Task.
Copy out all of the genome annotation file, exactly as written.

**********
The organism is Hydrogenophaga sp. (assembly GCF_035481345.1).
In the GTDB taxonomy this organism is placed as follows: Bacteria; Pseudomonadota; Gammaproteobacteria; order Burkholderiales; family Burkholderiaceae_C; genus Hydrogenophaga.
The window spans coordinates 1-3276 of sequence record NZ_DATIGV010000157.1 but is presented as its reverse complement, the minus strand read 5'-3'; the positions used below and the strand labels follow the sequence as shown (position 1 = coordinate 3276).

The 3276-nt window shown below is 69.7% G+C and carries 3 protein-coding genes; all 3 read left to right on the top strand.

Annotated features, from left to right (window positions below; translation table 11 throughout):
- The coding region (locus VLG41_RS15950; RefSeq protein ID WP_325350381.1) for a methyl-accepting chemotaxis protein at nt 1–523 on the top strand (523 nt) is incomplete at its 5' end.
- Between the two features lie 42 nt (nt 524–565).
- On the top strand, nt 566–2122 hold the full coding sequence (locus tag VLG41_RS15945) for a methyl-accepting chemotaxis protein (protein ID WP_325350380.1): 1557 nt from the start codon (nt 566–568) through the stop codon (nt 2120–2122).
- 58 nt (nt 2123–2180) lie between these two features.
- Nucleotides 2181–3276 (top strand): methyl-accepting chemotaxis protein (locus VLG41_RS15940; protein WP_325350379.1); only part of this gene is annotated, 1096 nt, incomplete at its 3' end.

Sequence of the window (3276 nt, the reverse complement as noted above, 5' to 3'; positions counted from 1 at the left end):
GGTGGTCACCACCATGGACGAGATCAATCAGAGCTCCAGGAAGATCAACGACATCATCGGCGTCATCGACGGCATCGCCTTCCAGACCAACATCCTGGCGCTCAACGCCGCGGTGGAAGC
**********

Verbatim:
The organism is Hydrogenophaga sp. (assembly GCF_035481345.1).
In the GTDB taxonomy this organism is placed as follows: Bacteria; Pseudomonadota; Gammaproteobacteria; order Burkholderiales; family Burkholderiaceae_C; genus Hydrogenophaga.
The window spans coordinates 1-3276 of sequence record NZ_DATIGV010000157.1 but is presented as its reverse complement, the minus strand read 5'-3'; the positions used below and the strand labels follow the sequence as shown (position 1 = coordinate 3276).

The 3276-nt window shown below is 69.7% G+C and carries 3 protein-coding genes; all 3 read left to right on the top strand.

Annotated features, from left to right (window positions below; translation table 11 throughout):
- The coding region (locus VLG41_RS15950; RefSeq protein ID WP_325350381.1) for a methyl-accepting chemotaxis protein at nt 1–523 on the top strand (523 nt) is incomplete at its 5' end.
- Between the two features lie 42 nt (nt 524–565).
- On the top strand, nt 566–2122 hold the full coding sequence (locus tag VLG41_RS15945) for a methyl-accepting chemotaxis protein (protein ID WP_325350380.1): 1557 nt from the start codon (nt 566–568) through the stop codon (nt 2120–2122).
- 58 nt (nt 2123–2180) lie between these two features.
- Nucleotides 2181–3276 (top strand): methyl-accepting chemotaxis protein (locus VLG41_RS15940; protein WP_325350379.1); only part of this gene is annotated, 1096 nt, incomplete at its 3' end.

Sequence of the window (3276 nt, the reverse complement as noted above, 5' to 3'; positions counted from 1 at the left end):
GGTGGTCACCACCATGGACGAGATCAATCAGAGCTCCAGGAAGATCAACGACATCATCGGCGTCATCGACGGCATCGCCTTCCAGACCAACATCCTGGCGCTCAACGCCGCGGTGGAAGC